Navigating the America Invents Act
The America Invents Act (AIA) of 2011 created new procedures to challenge patents in the United States Patent Office (USPTO). Schiff Hardin’s seasoned patent litigators, trial lawyers, and USPTO-licensed lawyers are exceptionally well positioned to guide clients through the strategies and tactics provided by the AIA.
The new AIA procedures include Inter Partes Review, Post-Grant Review, and Supplemental Examination.
Inter Partes Review (IPR)
An IPR is a trial-like proceeding conducted before the Patent Trial and Appeal Board (PTAB) in which a petitioner–not the owner of the patent–may request the PTAB to review validity of patent claims based on patents and printed publications.
To invoke an IPR, a petition must be filed after the later of nine months after patent grant (or reissue) or end of Post-Grant Review, but not greater than one year after the petitioner being served with an infringement complaint by the patent owner. Also, the IPR petition must establish that there is a reasonable likelihood that the petition would prevail as to at least one of the challenged claims.
If the PTAB institutes the IPR proceeding, the USPTO guidelines state that a final decision will be issued issue within a year, although it is extendable by six months for good cause.
Post-Grant Review (PGR)
While PGR is similar to IPR, the possible grounds for challenging patentability are broader –including any grounds that are available for an invalidity defense. Thus, in addition to patents and printed publications, PGR can be sought to challenge patentability based on evidence of public use, on-sale activity, or other public disclosures. Moreover, PGR can be sought based on an alleged lack of compliance with written description, enablement, or patent eligibility requirements.
To invoke PGR, a petition must be filed within nine months after patent grant (or reissue). Also, the PGR petition must establish that at least one challenged claim is more likely than not to be found unpatentable, or that the petition raises a novel or unsettled legal question that is important to other patents or patent applications.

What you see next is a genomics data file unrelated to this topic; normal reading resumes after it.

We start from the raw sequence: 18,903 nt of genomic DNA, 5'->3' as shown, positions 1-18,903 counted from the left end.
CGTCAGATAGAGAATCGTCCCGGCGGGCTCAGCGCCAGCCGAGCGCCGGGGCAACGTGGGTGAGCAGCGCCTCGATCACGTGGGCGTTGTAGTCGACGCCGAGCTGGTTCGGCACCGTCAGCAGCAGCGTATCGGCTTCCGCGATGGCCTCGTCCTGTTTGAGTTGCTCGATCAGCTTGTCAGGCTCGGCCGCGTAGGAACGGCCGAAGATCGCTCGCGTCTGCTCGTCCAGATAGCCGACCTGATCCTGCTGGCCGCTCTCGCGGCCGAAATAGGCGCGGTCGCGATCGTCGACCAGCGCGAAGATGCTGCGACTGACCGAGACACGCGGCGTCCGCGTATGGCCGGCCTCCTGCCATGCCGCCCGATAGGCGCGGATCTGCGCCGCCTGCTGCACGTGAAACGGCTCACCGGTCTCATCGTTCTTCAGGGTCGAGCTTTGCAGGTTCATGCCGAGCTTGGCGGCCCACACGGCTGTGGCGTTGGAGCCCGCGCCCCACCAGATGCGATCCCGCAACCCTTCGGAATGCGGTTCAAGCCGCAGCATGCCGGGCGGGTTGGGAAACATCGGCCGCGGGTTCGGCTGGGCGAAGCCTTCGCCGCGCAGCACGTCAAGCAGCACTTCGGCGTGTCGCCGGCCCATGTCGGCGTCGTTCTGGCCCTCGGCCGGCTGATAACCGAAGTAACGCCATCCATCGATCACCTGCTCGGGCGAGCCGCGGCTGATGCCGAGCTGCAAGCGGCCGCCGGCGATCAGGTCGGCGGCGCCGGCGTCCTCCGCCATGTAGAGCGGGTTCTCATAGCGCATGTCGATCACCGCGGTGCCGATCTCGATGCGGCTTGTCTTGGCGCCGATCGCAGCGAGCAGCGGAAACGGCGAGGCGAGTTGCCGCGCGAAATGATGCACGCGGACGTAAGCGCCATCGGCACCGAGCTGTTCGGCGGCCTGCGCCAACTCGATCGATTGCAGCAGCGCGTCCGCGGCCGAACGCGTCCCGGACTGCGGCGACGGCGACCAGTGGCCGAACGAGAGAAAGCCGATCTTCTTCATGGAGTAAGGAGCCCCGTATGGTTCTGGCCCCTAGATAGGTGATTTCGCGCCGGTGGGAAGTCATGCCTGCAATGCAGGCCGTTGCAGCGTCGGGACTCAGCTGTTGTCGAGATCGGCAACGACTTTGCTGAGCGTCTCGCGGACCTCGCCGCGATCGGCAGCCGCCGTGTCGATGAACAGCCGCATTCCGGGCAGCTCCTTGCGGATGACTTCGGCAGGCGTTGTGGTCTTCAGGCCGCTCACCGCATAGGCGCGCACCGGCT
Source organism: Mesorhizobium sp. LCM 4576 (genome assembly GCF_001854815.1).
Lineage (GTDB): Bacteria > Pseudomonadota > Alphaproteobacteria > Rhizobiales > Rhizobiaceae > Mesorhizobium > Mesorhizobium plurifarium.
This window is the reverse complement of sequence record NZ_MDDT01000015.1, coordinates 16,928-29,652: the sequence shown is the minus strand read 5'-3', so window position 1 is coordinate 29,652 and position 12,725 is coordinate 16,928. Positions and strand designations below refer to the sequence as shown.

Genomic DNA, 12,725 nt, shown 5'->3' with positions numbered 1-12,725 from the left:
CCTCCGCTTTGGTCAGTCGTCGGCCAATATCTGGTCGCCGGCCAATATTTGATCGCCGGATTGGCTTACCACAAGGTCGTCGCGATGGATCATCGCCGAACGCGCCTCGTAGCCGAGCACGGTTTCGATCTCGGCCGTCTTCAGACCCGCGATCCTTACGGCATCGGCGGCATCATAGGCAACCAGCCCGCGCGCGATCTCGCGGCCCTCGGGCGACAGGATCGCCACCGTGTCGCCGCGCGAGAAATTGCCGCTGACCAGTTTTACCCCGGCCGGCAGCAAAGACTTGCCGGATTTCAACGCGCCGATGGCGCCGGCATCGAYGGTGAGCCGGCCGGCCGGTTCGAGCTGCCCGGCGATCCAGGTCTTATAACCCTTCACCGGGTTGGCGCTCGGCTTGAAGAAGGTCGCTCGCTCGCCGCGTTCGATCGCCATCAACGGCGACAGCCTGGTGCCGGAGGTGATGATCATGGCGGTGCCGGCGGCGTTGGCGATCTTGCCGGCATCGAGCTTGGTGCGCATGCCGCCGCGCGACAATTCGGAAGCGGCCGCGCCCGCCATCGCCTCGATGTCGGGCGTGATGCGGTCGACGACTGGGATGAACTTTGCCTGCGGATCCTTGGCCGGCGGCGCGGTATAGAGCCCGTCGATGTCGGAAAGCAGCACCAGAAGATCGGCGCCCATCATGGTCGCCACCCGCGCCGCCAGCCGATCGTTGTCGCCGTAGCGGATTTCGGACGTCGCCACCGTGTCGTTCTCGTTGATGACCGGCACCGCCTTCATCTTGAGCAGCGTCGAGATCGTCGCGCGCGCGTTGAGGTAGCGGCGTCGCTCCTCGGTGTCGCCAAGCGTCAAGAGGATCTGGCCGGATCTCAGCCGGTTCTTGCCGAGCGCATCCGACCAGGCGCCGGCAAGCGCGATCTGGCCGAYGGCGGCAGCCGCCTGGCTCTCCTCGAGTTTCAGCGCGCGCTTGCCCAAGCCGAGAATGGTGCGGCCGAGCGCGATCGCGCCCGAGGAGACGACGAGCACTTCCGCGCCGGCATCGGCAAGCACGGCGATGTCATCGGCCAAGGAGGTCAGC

PGR applies only to patents issuing from applications containing at any time, at least one claim having an effective filing date of March 16, 2013 or later.
As with IPR, the USPTO guidelines state that a final decision in a PGR will be issued issue within a year, although it is extendable by six months for good cause.
Covered Business Method Review (CBMR)
CBMR allows a petitioner to challenge the patentability of a covered business method patent.
A “covered business method patent” is one that “claims a method or corresponding apparatus for performing data processing or other operations used in the practice administration, or management of a financial product or service, except that the term does not include patents for technological inventions.” Thus, the threshold inquiry for CBMR involves two prongs, whether the patent (i) is directed to a “financial product or service,” and (ii) is not directed to a “technological invention.”
The possible grounds for challenging patentability are similar to PGR — including any grounds that are available for an invalidity defense, such as patent eligibility requirements.
Unlike IPR and PGR, a CBMR petitioner must show either that it has been sued for infringing the patent, or that suit has been threatened.
To invoke CBMR, a petition may be filed any time except for when PGR is available, is not limited to one year after service of a complaint like an IPR, but must be filed before CBMR sunsets on September 16, 2020. Also, the CBMR is similar to PGR in that the petition must establish that it is more likely than not that at least one challenged claim is unpatentable, or that the petition raises a novel or unsettled legal question that is important to other patents or patent applications.
As with IPR and PGR, the USPTO guidelines state that a final decision in a CBMR will be issued issue within a year, although it is extendable by six months for good cause.
Supplemental Examination allows a patent owner to request, at any time during the life of a patent, additional examination to consider, reconsider, or correct information believed to be relevant to a patent. The PTAB will grant the request if the request sets forth a substantial and new question of patentability (SNQ), and if so, the PTAB orders Ex Parte Reexamination of the patent. Supplemental Examination is primarily intended to provide the patent owner with a procedure to cure issues that might otherwise make a patent subject to inequitable conduct allegations during litigation.
Creative, Effective Counsel
These new AIA proceedings present strategies that should be considered by patent owners and patent challengers, often in conjunction with ongoing or potential patent litigation in U.S. district courts. Each of the proceedings before the PTAB and district courts presents advantages and disadvantages based on different burdens of proof, standards for claim construction, and scope of discovery. Our team is familiar with this landscape and has leveraged years of patent experience to provide creative and effective advice.